The Doomsday Clock. The name alone rings alarm bells. The apocalyptic overtones are intentional. The clock is a symbol of just how close our planet is to disaster due to nuclear threats, climate change and dangerous technologies. On Wednesday, the Bulletin of the Atomic Scientists revealed that it's keeping the clock at the same time it set in 2020.
Last year,, moving it from two minutes to midnight to a mere 100 seconds to midnight. After a disastrous 2020, the clock remains at that position.
The Bulletin livestreamed its 2021 announcement on Wednesday morning. Bulletin president and CEO Rachel Bronson called out an erosion of the belief in science and the globe's lack of preparedness for the .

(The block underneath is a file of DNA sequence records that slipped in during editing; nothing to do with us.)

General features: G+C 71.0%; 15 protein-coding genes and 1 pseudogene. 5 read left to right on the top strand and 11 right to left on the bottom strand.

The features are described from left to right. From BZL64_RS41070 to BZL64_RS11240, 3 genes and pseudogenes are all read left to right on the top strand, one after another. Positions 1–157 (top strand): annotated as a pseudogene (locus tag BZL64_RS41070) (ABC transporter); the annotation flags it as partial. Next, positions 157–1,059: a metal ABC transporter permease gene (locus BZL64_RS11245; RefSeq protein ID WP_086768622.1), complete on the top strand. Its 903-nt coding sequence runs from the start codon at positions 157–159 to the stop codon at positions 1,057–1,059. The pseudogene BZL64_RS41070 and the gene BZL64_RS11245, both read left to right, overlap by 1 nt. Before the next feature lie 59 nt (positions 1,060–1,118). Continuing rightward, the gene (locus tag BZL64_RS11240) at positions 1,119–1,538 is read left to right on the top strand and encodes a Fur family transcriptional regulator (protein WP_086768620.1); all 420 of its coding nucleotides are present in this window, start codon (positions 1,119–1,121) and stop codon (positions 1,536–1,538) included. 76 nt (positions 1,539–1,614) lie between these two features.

"The lethal and fear-inspiring COVID-19 pandemic serves as a historic 'wake-up call,' a vivid illustration that national governments and international organizations are unprepared to manage the truly civilization-ending threats of nuclear weapons and climate change," said Bronson in a statement.
The nonprofit Bulletin of the Atomic Scientists was founded in the 1940s by scientists alarmed by the development of atomic weapons. "The clock has become a universally recognized indicator of the world's vulnerability to catastrophe from nuclear weapons, climate change, and disruptive technologies in other domains," the organization said last year.
The clock has been mostly inching toward doom over the last decade, but it doesn't move in only one direction. When it was first revealed, in 1947, it was set at seven minutes to midnight. At its most optimistic setting, in 1991, the clock showed 17 minutes to midnight.
If nothing else, the Doomsday Clock confirms something we already know: This planet and its residents face a lot of challenges.